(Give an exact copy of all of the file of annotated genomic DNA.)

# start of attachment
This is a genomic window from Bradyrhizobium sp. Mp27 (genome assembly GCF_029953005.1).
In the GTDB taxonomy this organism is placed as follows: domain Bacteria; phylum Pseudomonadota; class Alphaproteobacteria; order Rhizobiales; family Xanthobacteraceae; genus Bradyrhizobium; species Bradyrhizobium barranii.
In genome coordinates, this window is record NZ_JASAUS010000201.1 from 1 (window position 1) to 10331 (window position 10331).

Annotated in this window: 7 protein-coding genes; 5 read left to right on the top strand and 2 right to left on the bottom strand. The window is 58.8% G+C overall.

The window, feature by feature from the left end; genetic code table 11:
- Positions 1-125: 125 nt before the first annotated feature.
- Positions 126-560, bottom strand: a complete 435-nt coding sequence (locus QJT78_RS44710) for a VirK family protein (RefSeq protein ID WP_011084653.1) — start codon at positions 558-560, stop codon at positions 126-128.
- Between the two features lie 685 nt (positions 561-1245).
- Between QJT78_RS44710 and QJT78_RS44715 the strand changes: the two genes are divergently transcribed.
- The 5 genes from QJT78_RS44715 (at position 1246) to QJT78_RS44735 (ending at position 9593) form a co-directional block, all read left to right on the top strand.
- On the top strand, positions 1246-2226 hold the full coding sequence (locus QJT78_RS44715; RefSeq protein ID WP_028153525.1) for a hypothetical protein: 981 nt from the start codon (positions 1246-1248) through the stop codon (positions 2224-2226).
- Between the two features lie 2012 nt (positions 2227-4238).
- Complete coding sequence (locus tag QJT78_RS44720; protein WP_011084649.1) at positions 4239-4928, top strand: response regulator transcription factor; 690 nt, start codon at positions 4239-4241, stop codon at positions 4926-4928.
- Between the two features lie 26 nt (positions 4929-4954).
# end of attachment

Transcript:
This is a genomic window from Bradyrhizobium sp. Mp27 (genome assembly GCF_029953005.1).
In the GTDB taxonomy this organism is placed as follows: domain Bacteria; phylum Pseudomonadota; class Alphaproteobacteria; order Rhizobiales; family Xanthobacteraceae; genus Bradyrhizobium; species Bradyrhizobium barranii.
In genome coordinates, this window is record NZ_JASAUS010000201.1 from 1 (window position 1) to 10331 (window position 10331).

Annotated in this window: 7 protein-coding genes; 5 read left to right on the top strand and 2 right to left on the bottom strand. The window is 58.8% G+C overall.

The window, feature by feature from the left end; genetic code table 11:
- Positions 1-125: 125 nt before the first annotated feature.
- Positions 126-560, bottom strand: a complete 435-nt coding sequence (locus QJT78_RS44710) for a VirK family protein (RefSeq protein ID WP_011084653.1) — start codon at positions 558-560, stop codon at positions 126-128.
- Between the two features lie 685 nt (positions 561-1245).
- Between QJT78_RS44710 and QJT78_RS44715 the strand changes: the two genes are divergently transcribed.
- The 5 genes from QJT78_RS44715 (at position 1246) to QJT78_RS44735 (ending at position 9593) form a co-directional block, all read left to right on the top strand.
- On the top strand, positions 1246-2226 hold the full coding sequence (locus QJT78_RS44715; RefSeq protein ID WP_028153525.1) for a hypothetical protein: 981 nt from the start codon (positions 1246-1248) through the stop codon (positions 2224-2226).
- Between the two features lie 2012 nt (positions 2227-4238).
- Complete coding sequence (locus tag QJT78_RS44720; protein WP_011084649.1) at positions 4239-4928, top strand: response regulator transcription factor; 690 nt, start codon at positions 4239-4241, stop codon at positions 4926-4928.
- Between the two features lie 26 nt (positions 4929-4954).